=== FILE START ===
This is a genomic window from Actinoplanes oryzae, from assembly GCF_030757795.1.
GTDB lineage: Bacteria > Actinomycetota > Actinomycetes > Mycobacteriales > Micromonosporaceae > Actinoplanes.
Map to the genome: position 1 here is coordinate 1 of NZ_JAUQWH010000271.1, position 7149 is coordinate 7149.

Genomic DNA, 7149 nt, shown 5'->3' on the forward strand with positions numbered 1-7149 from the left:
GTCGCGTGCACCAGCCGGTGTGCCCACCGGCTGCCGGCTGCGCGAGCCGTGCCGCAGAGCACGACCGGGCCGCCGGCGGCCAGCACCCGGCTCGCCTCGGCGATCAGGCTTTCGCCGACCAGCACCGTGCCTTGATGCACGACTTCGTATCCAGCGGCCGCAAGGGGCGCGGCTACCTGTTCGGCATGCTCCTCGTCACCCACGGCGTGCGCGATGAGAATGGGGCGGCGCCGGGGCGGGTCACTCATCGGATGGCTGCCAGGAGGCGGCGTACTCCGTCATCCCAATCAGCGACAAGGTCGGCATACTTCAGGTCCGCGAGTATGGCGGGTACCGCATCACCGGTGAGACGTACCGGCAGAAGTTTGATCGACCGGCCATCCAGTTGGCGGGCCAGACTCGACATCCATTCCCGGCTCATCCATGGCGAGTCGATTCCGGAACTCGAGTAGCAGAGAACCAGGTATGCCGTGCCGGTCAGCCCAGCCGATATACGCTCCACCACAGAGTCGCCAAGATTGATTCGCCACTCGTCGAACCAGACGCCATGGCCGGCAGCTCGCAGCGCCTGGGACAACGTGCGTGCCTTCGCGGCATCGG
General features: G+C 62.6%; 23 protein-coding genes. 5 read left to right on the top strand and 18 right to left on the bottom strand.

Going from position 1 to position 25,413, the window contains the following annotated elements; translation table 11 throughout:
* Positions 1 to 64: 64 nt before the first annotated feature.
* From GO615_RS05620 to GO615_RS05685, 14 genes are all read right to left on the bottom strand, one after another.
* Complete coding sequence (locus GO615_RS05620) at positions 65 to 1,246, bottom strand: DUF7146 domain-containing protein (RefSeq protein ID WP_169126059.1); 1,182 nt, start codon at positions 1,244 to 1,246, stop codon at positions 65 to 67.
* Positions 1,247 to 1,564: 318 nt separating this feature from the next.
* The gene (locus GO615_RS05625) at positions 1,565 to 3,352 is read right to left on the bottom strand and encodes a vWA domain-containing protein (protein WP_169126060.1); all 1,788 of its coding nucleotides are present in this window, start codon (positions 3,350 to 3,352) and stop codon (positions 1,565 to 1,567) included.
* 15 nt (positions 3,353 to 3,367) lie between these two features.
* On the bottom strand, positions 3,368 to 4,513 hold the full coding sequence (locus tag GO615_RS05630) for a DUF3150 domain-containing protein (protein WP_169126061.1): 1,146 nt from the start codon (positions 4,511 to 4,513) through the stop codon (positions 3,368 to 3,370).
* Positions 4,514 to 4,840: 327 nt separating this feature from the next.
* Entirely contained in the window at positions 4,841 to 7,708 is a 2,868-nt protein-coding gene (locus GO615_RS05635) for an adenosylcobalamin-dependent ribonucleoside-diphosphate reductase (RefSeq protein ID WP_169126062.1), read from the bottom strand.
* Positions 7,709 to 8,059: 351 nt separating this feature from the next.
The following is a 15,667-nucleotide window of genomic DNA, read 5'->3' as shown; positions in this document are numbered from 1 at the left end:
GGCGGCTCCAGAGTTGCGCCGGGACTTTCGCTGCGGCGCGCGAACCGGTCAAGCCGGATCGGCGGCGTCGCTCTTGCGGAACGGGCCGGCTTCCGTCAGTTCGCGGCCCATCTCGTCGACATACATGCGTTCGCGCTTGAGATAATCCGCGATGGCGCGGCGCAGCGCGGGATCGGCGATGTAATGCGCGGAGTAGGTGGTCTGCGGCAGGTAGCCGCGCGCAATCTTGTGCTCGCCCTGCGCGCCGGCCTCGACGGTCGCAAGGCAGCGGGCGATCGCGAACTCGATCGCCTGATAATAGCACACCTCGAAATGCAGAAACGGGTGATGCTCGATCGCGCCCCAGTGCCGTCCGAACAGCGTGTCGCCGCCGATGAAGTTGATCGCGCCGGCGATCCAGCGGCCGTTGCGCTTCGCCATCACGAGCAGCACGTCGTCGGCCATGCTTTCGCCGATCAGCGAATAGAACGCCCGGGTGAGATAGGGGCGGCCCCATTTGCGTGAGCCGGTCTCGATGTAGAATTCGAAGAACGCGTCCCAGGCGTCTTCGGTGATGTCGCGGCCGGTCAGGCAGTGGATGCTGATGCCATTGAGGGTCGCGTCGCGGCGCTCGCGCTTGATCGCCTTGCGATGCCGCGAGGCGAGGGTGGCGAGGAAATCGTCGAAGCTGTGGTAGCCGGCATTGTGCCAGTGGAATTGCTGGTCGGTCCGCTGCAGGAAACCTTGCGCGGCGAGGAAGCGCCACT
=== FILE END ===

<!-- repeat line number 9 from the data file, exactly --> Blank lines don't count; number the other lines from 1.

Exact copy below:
* From GO615_RS05620 to GO615_RS05685, 14 genes are all read right to left on the bottom strand, one after another.